Jul 3 2019
The following is an excerpt of discussion with members of our BlueSteps Executive Career Services team during our BlueSteps' webinar Creating a Relevant Brand. If you are a BlueSteps member, access your full recording here. If you are interested in becoming a BlueSteps to access our webinar archive, along with other career management solutions, learn more here.
Should we mention key achievements on LinkedIn or just keep that as part of the resume? And how does that advance the brand?
Barbara Stefani: With LinkedIn, less is more and sometimes with LinkedIn I’ll say more is more. LinkedIn is very searchable; it is good to be able to speak to accomplishments. You may need to take some precautionary measures, you may need sanitize it a little bit because it is for a larger audience but the more of an impact you can show/allow for the person to gain interest in your candidacy, the better off you’re going to be. It’s there, they don’t need to read all of it - I don’t think there’s an issue having some redundancy with content that’s on a resume and that’s on a LinkedIn profile. Again, it makes the profile more searchable and gives the opportunity for more keywords etc.
What percentage of recruiters for an executive role are using LinkedIn in searching for candidates?
Deb Walker: I have an overall statistic, I’m not sure if this is limited to search firms but 87% of recruiters use LinkedIn to find candidates and 94% of recruiters use LinkedIn to vet candidates - so once you’re found, to assess your suitability or to confirm or disconfirm your candidacy.
Randy Block: I’ll just add one more thing to that - clean up any social media dirt that you may have out there. If someone took a photo of you where you’re drunk at a party or something that you posted on Facebook, recruiters do go through it all. So, if you have anything like that out there, take it off.
What are the most effective ways to use branding to really distinguish yourself from everyone else?
Randy: Ask yourself, what is my impact? Just ask that question and go through each line on your resume and ask yourself, if I hadn’t have done that, what would have happened? This is what I do, not only do I love to do it, but I really do it well. It does wonders by the way for the self-esteem.
Should people put in personal interests on their resume? Any thoughts on that one?
Barbara: So, I generally recommend, if you can draw a connection between that and your brand than it’s most valuable. Or for somebody that is making a transition and is trying to show a personal interest or hobby that is related to that transition. Another time where it sometimes makes sense, is when the person is concerned by potential age bias and a hobby might sort of take away from that. So, somebody who has done a triathlon or something like that. There are some people who say it’s sort of like an ice breaker in a meeting or interview. The problem I have with most of it generally, is that often they are really, really generic, like they enjoy reading or cooking. Nothing that really differentiates you or necessarily contributes to an improved brand. So generally speaking, I like to have that space saved for something that’s more targeted. But if it is a strategic decision to put it in because it emphasizes something in your brand than it may very well make sense.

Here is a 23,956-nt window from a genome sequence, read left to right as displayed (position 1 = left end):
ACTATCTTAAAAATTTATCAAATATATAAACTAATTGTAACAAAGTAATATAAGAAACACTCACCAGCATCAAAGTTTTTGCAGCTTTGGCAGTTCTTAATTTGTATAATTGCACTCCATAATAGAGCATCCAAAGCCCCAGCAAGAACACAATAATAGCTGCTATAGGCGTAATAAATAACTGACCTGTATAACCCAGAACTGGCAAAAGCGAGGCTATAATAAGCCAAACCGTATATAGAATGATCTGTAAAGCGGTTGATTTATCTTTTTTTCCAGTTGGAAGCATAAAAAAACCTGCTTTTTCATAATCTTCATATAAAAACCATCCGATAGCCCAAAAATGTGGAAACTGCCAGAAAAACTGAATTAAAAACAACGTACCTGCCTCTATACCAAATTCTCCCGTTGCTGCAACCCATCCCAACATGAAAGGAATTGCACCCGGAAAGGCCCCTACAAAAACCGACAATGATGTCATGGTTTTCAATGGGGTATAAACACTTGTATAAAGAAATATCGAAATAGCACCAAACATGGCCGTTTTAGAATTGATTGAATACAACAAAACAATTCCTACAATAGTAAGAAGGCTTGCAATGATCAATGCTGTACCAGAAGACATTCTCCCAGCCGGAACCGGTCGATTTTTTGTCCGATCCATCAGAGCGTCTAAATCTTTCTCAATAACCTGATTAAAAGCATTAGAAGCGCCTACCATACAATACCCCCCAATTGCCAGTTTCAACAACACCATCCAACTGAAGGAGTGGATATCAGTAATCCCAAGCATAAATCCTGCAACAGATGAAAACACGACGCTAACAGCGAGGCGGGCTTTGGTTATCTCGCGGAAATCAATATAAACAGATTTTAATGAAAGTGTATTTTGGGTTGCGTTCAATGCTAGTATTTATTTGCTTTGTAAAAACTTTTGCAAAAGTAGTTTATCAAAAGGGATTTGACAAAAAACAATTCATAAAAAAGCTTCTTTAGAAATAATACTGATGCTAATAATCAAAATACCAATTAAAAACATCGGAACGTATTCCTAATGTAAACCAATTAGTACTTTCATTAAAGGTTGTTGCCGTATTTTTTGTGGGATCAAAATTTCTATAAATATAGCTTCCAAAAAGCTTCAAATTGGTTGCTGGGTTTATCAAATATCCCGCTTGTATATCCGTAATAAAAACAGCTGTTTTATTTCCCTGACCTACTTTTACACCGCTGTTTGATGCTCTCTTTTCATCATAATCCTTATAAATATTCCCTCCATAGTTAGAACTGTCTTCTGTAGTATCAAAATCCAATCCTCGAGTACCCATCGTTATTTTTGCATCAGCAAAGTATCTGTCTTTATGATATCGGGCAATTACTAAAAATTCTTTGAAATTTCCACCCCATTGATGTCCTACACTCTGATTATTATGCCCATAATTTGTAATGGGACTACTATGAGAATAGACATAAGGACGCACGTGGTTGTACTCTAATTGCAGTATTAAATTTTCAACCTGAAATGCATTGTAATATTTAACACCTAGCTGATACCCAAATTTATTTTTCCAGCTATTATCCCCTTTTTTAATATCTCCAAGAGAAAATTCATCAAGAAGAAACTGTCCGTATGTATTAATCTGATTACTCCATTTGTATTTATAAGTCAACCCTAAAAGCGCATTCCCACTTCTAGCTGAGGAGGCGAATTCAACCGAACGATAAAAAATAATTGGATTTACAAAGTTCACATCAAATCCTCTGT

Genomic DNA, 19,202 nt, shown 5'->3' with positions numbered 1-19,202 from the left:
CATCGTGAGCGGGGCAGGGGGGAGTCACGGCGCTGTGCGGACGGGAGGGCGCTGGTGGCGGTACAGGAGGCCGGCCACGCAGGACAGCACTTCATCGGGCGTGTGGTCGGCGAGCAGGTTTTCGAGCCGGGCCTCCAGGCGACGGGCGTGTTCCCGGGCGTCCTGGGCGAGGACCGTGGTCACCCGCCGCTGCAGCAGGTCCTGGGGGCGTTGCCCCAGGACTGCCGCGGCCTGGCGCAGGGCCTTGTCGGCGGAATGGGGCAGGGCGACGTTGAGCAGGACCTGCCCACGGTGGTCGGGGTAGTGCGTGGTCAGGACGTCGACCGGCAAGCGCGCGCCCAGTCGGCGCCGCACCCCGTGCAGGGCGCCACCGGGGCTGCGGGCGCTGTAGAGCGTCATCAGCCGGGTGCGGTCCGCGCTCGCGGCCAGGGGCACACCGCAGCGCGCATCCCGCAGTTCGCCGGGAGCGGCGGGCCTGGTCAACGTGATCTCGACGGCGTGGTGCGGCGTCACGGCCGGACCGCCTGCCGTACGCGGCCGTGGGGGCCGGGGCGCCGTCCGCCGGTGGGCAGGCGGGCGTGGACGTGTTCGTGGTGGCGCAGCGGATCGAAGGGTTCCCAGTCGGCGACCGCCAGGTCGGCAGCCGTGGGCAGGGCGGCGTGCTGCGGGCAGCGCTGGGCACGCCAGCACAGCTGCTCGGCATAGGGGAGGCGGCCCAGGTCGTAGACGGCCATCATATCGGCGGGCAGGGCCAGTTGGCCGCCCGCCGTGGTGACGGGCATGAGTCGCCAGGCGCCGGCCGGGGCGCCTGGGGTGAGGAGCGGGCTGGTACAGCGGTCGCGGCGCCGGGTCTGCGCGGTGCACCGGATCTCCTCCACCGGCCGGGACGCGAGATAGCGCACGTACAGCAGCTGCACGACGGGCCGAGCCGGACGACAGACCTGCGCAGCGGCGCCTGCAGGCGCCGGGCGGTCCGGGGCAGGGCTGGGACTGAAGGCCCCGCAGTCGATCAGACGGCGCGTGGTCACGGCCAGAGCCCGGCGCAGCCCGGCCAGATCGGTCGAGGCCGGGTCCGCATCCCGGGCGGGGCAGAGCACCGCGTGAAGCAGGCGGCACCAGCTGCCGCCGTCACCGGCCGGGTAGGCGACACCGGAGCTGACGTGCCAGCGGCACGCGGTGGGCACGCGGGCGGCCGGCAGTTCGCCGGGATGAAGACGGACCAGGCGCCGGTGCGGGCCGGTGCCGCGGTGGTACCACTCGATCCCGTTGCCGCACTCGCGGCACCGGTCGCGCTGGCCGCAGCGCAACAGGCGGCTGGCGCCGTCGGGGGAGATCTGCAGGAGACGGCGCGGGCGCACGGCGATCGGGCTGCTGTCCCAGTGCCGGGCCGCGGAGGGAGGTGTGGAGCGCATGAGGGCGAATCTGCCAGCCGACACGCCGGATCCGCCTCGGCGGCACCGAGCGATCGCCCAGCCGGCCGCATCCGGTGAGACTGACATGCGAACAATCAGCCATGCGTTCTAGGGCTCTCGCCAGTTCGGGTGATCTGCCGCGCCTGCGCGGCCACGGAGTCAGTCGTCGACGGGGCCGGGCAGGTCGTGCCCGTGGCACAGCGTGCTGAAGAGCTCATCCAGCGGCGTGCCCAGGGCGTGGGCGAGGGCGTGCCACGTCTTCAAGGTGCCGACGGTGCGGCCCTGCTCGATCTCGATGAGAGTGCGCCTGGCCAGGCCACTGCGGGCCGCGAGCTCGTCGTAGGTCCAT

If someone is not currently job searching and they don’t see searching in the future, is there any point in having a brand?
Deb: Branding is important for career management. So, if you want to get promoted, expand your career within your current company, your brand is important - it needs to be managed, it needs to be cultivated and you need to know what your brand is so you can communicate it to people within your organization. If you’re part of a sales team, marketing team, any externally facing team, we’re now doing branding for those teams and the profile is really important in not only representing yourself as a key contributor, but in representing your organization as a thought leader, as a player in your industry, in your field. So yes, branding is important for everyone.
The Ultimate Executive Career Guide: Connecting with Executive Search
As a senior-level executive, you can use this guide to:
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